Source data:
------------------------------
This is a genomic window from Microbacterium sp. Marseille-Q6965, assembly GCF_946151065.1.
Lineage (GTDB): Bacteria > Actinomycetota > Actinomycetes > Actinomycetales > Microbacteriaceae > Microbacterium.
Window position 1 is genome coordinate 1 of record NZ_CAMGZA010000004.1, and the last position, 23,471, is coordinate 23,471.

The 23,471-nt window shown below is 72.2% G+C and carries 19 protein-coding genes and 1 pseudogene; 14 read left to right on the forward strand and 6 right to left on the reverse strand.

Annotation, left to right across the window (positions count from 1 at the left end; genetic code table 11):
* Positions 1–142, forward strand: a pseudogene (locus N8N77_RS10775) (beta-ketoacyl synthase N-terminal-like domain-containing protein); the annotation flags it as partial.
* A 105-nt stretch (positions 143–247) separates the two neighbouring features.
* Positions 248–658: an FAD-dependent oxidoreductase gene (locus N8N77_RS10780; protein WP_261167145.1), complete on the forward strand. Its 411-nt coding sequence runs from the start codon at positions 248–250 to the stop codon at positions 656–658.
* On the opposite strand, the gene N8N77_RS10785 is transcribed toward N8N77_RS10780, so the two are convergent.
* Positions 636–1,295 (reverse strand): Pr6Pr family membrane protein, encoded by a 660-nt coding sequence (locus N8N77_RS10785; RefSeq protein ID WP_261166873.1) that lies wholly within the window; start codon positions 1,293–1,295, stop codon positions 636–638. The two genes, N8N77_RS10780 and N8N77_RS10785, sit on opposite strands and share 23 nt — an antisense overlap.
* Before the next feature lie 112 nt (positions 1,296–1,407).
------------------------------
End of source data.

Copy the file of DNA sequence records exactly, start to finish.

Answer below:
This is a genomic window from Microbacterium sp. Marseille-Q6965, assembly GCF_946151065.1.
Lineage (GTDB): Bacteria > Actinomycetota > Actinomycetes > Actinomycetales > Microbacteriaceae > Microbacterium.
Window position 1 is genome coordinate 1 of record NZ_CAMGZA010000004.1, and the last position, 23,471, is coordinate 23,471.

The 23,471-nt window shown below is 72.2% G+C and carries 19 protein-coding genes and 1 pseudogene; 14 read left to right on the forward strand and 6 right to left on the reverse strand.

Annotation, left to right across the window (positions count from 1 at the left end; genetic code table 11):
* Positions 1–142, forward strand: a pseudogene (locus N8N77_RS10775) (beta-ketoacyl synthase N-terminal-like domain-containing protein); the annotation flags it as partial.
* A 105-nt stretch (positions 143–247) separates the two neighbouring features.
* Positions 248–658: an FAD-dependent oxidoreductase gene (locus N8N77_RS10780; protein WP_261167145.1), complete on the forward strand. Its 411-nt coding sequence runs from the start codon at positions 248–250 to the stop codon at positions 656–658.
* On the opposite strand, the gene N8N77_RS10785 is transcribed toward N8N77_RS10780, so the two are convergent.
* Positions 636–1,295 (reverse strand): Pr6Pr family membrane protein, encoded by a 660-nt coding sequence (locus N8N77_RS10785; RefSeq protein ID WP_261166873.1) that lies wholly within the window; start codon positions 1,293–1,295, stop codon positions 636–638. The two genes, N8N77_RS10780 and N8N77_RS10785, sit on opposite strands and share 23 nt — an antisense overlap.
* Before the next feature lie 112 nt (positions 1,296–1,407).